October is Domestic Violence Awareness Month. During this month, Safe Nest looks for ways to inform the community about domestic violence and how it affects everyone, even those who are not direct victims. Traditionally, businesses have not addressed domestic violence as a corporate issue; however, with one in three women experiencing domestic violence in their lives, it does in fact affect every company in Nevada.
Domestic violence is defined as “a pattern of assaults and coercive behaviors including physical, sexual and psychological, as well as economic coercion that adults or adolescents use against their intimate partners.” In the workplace, victims may be harassed by their partners through excessive and/or threatening phone calls and unexpected visits. Perpetrators may also cause a hostile work environment by physically threatening the victims and other employees. According a National Safe Workplace Institute survey, 94 percent of corporate security directors surveyed rank domestic violence as a high-level security problem at their companies.
Apart from safety, domestic violence also affects a company’s productivity and costs. American employees miss 175,000 days per year of paid work due to domestic violence. This absenteeism may be the result of abusers sabotaging victims’ ability to get to work. It also includes hospitalization or doctors’ appointments for injury, as well as court appearances for both victims and perpetrators. According to the Department of Justice, these factors cost businesses over $31 billion every year.
What can a company do when domestic violence comes to the workplace? First, be prepared. Training your human resources department and supervisors about domestic violence helps create a victim-sensitive workplace and gives practical solutions, including warning signs, reasonable accommodations, how to develop policies and procedures, safety planning and legal issues. Safe Nest provides free training about domestic violence in the workplace for any business in Clark County.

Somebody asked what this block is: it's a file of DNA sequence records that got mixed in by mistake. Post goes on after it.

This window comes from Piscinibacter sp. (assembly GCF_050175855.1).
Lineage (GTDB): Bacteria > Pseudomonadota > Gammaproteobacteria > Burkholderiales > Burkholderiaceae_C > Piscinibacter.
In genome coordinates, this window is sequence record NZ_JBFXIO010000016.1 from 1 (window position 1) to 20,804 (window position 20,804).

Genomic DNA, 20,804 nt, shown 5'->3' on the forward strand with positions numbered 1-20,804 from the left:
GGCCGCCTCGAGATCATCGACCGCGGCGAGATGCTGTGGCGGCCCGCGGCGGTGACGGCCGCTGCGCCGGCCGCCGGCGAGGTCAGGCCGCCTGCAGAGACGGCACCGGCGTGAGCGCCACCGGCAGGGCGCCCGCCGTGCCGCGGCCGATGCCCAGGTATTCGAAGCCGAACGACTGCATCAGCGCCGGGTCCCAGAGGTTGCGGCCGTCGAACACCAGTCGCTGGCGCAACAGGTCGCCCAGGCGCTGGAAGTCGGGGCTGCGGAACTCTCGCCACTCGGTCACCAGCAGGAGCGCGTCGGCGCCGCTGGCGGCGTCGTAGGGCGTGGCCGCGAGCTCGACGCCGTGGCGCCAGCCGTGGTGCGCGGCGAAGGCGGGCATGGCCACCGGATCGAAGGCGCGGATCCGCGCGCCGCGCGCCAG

A business can also provide educational material, such as posters, brochures and referral information to help victims access services they may need when they feel it is safe to do so. Let them know the company is supportive of them and cares about their situation. Develop a sensitive workplace by not tolerating jokes about domestic violence.
Approach suspected victims with care and concern. Here are some practical tips.
Warning signs may include: unexplained bruises or odd excuses for bruises; lack of concentration; change in job performance or attitude; increased or unexplained absences; harassing phone calls or disruptive visits by partner or spouse.
If you suspect domestic abuse: Gently let the employee know that you have observed possible signs of domestic violence. Expressing your concern for his or her well-being and making supportive statements such as, “No one deserves to be hit by someone else” are appropriate ways to begin addressing the issue. Remember not to discount your employee’s feelings of love and hope for change. If an employee chooses not to disclose, referral to your Human Resources department for help or to Safe Nest’s 24-hour Domestic Violence Hotline can be the most respectful and helpful information you can convey to the victim.
When an employee discloses abuse – express concern and support, assure the employee the information will be kept confidential, empower the employee by giving appropriate referrals and offer to help with any work issues or give access to resources with the company if the employee wishes.
Domestic violence can and does affect your business. Safe Nest is committed to helping the business community in Southern Nevada address domestic violence through training and advocacy. Safe Nest has 25 years of experience in providing domestic violence services to victims, perpetrators and their children. Safe Nest operates the only 24-hour emergency shelters in Las Vegas and North Las Vegas with confidential locations for the safety of battered women and children. In addition to emergency shelters, Safe Nest also provides counseling, advocacy and other needed services for individuals and families experiencing domestic violence.
Access to 24-hour assistance is available through the Domestic Violence Hotline at 702-646-4981.
To schedule free training for your company about domestic violence in the workplace, call 702-877-0133, ext. 238.
Safe Nest Counseling Offices
Las Vegas: 2915 W. Charleston Blvd, Suite 12
Laughlin: 3650 S. Pointe Circle, Suite 205
Mesquite: 10 W. Mesquite Blvd., Suite 108